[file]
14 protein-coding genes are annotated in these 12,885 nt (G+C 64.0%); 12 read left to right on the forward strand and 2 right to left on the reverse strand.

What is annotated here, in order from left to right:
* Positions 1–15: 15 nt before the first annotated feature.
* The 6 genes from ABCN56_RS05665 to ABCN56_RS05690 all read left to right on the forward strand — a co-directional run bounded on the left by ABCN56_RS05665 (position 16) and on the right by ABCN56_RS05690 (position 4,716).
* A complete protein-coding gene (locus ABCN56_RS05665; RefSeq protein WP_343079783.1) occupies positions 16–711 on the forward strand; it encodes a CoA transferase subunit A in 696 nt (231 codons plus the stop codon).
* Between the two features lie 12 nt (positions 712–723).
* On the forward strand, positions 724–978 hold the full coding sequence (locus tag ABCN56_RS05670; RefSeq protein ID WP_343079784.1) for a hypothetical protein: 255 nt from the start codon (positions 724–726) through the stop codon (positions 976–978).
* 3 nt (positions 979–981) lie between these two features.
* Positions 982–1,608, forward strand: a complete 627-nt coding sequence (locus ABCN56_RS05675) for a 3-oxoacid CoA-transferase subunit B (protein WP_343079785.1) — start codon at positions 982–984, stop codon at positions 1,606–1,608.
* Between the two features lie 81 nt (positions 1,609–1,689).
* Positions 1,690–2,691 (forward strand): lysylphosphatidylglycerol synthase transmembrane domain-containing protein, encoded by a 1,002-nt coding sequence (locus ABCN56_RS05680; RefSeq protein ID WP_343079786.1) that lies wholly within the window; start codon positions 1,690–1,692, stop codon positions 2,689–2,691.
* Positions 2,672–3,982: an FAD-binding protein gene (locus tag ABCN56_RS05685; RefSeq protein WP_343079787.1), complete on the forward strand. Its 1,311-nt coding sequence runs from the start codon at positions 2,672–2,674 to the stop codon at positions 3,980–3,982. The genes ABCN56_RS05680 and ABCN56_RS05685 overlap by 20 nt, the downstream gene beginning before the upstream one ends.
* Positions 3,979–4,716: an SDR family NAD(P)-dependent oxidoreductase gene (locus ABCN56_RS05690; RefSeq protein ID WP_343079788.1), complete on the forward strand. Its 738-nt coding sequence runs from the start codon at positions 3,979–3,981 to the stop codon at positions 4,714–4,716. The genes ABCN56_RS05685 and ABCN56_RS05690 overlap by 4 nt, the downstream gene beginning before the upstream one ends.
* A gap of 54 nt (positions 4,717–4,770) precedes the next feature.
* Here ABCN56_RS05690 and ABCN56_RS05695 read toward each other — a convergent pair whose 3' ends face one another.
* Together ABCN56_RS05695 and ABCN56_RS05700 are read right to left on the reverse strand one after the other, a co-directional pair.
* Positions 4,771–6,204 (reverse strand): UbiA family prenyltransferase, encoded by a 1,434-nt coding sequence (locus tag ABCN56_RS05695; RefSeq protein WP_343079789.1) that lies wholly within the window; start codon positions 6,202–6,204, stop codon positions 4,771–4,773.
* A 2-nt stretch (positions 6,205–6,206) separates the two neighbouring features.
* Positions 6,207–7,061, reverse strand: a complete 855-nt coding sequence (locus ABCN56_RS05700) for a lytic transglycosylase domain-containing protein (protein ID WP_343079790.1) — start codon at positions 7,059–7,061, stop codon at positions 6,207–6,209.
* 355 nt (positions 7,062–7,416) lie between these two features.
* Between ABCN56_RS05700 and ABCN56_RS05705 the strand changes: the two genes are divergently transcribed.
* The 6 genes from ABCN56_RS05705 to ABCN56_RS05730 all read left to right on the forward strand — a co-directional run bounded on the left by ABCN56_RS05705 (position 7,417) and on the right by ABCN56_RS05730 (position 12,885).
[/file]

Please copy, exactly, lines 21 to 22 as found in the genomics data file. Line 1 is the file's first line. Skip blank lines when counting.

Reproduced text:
* Between ABCN56_RS05700 and ABCN56_RS05705 the strand changes: the two genes are divergently transcribed.
* The 6 genes from ABCN56_RS05705 to ABCN56_RS05730 all read left to right on the forward strand — a co-directional run bounded on the left by ABCN56_RS05705 (position 7,417) and on the right by ABCN56_RS05730 (position 12,885).